To formally verify Rust programs, we are building coq-of-rust, a translator from Rust 🦀 code to the proof system Coq 🐓. We generate Coq code that is as similar as possible to the original Rust code, so that the user can easily understand the generated code and write proofs about it. In this blog post, we explain how we are representing side effects in Coq.

## 🦀 Side effects in Rust

In programming, side effects are all what is not representable by pure functions (mathematical functions, functions that always return the same output for given input parameters). In Rust there are various kinds of side effects:

- errors (the panic! macro) that propagate and do appear in the return type of functions,
- non-termination, with some potentially non-terminating loops (never returning a result is considered as a side-effect),
- control-flow, with the
`break`

,`continue`

,`return`

keywords, that can jump to a different part of the code, - memory allocations and memory mutations,
- I/O, with for example the println! macro, that prints a message to the standard output,
- concurrency, with the thread::spawn function, that creates a new thread.

## 🐓 Coq, a purely functional language

Like most proof systems, Coq is a purely functional language. This means we need to find an encoding for the side effects. The reason for most proof systems to forbid side effects is to be logically consistent. Otherwise, it would be easy to write a proof of `False`

by writing a term that does not terminate for example.

## 🔮 Monads in Coq

Monads are a common way to represent side effects in a functional language. A monad is a type constructor `M`

:

`Definition M (A : Set) : Set :=`

...

representing computations returning values of type `A`

. As an example we can take the error monad of computations that can fail with an error message, using the Result type like in Rust:

`Definition M (A : Set) : Set :=`

Result A string.

It must have two operators, `Pure`

and `Bind`

.

### The `Pure`

operator

The `Pure`

operator has type:

`Definition Pure {A : Set} (v : A) : M A :=`

...

It lifts a pure value `v`

into the monad. For our error monad, the `Pure`

operator is:

`Definition Pure {A : Set} (v : A) : M A :=`

Ok v.

### The `Bind`

operator

The `Bind`

operator has type:

`Definition Bind {A B : Set} (e1 : M A) (f : A -> M B) : M B :=`

...

It sequences two computations `e1`

with `f`

, where `f`

is a function that takes the result of `e1`

as input and returns a new computation. We also note the `Bind`

operator:

`let* x := e1 in`

e2

assuming that `f`

is a function that takes `x`

as input and returns `e2`

. Requiring this operator for all monads shows that sequencing computations is a very fundamental operation for side effects.

For our error monad, the `Bind`

operator is:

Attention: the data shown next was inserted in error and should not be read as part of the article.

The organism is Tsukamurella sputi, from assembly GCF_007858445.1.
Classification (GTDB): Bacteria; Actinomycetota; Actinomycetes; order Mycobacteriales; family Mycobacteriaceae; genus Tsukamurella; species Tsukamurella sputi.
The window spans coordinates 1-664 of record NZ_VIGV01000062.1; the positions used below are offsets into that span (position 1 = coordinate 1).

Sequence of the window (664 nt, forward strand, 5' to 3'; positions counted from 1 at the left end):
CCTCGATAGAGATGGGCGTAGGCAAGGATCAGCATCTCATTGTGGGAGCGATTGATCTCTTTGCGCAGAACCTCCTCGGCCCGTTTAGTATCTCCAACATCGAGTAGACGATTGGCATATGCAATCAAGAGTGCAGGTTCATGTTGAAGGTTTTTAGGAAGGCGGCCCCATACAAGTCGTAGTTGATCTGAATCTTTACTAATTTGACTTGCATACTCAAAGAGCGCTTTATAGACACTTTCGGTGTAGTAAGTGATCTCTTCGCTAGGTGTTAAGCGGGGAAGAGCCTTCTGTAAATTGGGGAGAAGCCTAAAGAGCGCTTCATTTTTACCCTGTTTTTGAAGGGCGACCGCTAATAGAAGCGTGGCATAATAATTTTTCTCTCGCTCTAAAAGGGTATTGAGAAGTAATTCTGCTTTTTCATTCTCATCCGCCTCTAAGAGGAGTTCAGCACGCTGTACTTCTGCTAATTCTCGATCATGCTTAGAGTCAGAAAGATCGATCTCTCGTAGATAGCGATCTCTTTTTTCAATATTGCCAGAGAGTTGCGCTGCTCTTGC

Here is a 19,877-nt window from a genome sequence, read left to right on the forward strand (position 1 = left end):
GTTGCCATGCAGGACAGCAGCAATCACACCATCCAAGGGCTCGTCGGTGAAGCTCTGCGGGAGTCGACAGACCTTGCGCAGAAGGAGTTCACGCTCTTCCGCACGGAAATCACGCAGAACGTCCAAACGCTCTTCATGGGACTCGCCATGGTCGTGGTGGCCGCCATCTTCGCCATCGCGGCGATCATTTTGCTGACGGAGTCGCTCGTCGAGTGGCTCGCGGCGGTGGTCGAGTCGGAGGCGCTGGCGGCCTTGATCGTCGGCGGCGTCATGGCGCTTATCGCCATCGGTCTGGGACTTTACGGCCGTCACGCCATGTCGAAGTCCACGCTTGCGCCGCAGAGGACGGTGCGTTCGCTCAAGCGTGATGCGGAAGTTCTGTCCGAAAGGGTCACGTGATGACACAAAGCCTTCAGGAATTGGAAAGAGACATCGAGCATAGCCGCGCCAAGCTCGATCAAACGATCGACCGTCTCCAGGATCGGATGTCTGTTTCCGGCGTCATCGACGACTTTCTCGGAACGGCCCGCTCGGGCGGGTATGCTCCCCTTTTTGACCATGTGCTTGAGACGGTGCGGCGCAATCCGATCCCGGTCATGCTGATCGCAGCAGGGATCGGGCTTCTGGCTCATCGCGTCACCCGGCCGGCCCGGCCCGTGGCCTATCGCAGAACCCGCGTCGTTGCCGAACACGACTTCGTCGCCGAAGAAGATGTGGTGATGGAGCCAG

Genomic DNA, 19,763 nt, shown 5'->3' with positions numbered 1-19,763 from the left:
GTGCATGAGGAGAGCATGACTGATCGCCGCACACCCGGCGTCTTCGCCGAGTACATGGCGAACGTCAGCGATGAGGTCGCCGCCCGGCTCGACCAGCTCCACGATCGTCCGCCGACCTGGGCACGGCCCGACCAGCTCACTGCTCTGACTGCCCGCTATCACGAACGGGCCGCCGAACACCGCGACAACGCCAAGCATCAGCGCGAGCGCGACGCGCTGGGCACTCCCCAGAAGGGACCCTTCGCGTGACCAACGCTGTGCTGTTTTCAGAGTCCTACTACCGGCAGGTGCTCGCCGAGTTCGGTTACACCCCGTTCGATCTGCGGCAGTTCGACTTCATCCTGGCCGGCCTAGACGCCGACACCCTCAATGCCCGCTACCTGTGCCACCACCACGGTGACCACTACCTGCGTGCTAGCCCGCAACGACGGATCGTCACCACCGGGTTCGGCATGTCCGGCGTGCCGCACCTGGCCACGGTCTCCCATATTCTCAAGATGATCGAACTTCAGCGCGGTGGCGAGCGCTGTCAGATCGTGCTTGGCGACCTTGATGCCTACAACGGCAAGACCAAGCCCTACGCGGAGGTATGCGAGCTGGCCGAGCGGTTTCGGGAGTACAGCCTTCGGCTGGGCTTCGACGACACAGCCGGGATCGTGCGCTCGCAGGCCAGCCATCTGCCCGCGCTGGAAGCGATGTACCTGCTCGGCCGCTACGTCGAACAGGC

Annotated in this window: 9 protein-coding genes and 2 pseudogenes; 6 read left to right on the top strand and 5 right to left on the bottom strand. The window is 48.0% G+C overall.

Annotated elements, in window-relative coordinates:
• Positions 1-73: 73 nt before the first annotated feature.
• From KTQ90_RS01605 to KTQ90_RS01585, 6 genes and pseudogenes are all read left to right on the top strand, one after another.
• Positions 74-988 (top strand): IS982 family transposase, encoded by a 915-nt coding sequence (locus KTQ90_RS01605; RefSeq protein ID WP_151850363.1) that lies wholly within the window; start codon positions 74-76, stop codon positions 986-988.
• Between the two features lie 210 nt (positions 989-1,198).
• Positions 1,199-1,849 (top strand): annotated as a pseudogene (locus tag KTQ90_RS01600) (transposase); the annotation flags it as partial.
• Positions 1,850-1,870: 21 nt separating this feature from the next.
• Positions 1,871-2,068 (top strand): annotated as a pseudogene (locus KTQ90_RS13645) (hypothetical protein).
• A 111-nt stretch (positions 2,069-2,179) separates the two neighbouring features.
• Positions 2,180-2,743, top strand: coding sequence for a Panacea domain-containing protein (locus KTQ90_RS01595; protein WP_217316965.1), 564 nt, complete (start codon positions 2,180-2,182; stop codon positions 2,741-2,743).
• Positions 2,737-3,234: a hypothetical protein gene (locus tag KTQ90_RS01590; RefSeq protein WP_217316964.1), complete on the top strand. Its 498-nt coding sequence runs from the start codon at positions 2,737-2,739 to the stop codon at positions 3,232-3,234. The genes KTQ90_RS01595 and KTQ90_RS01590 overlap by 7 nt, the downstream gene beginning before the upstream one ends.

`Definition Bind {A B : Set} (e1 : M A) (f : A -> M B) : M B :=`

match e1 with

| Ok v => f v

| Err msg => Err msg

end.

## 🚧 State, exceptions, non-termination, control-flow

We use a single monad to represent all the side effects that interest us in Rust. This monad is called `M`

and is defined as follows:

`Definition RawMonad `{State.Trait} :=`

...

Module Exception.

Inductive t (R : Set) : Set :=

| Return : R -> t R

| Continue : t R

| Break : t R

| Panic {A : Set} : A -> t R.

Arguments Return {_}.

Arguments Continue {_}.

Arguments Break {_}.

Arguments Panic {_ _}.

End Exception.

Definition Exception := Exception.t.

Definition Monad `{State.Trait} (R A : Set) : Set :=

nat -> State -> RawMonad ((A + Exception R) * State).

Definition M `{State.Trait} (A : Set) : Set :=

Monad Empty_set A.

We assume the definition of some `RawMonad`

for memory handling that we will describe in a later post. Our monad `M`

is a particular case of the monad `Monad`

with `R = Empty_set`

. It is a combination four monads:

- The
`RawMonad`

. - A state monad, that takes a
`State`

as input and a return an updated state as output. The trait`State.Trait`

provides read/write operations on the`State`

type. - An error monad with errors of type
`Exception R`

. There errors include the`Return`

,`Continue`

,`Break`

and`Panic`

constructors. The`Return`

constructor is used to return a value from a function. The`Continue`

constructor is used to continue the execution of a loop. The`Break`

constructor is used to break the execution of a loop. The`Panic`

constructor is used to panic with an error message. We implement all these operations as exceptions, even if only`Panic`

is really an error, as they behave in the same way: interrupting the execution of the current sub-expression to bubble up to a certain level. - A fuel monad for non-termination, with the additional
`nat`

parameter.

The parameter `R`

of the type constructor `Monad`

is used to represent the type of values that can be returned in the body of a function. It is the same as the return type of the function. So for a function returning a value of type `A`

, we define its body in `Monad A A`

. Then, we wrap it in an operator:

`Definition catch_return {A : Set} (e : Monad A A) : M A :=`

...

that catches the `Return`

exceptions and returns the value.

## Conclusion

We will see in the next post how we define the `RawMonad`

to handle the Rust state of a program and memory allocation.

If you have a Rust codebase that you wish to formally verify, or need advice in your work, contact us at contact@formal.land. We will be happy to set up a call with you.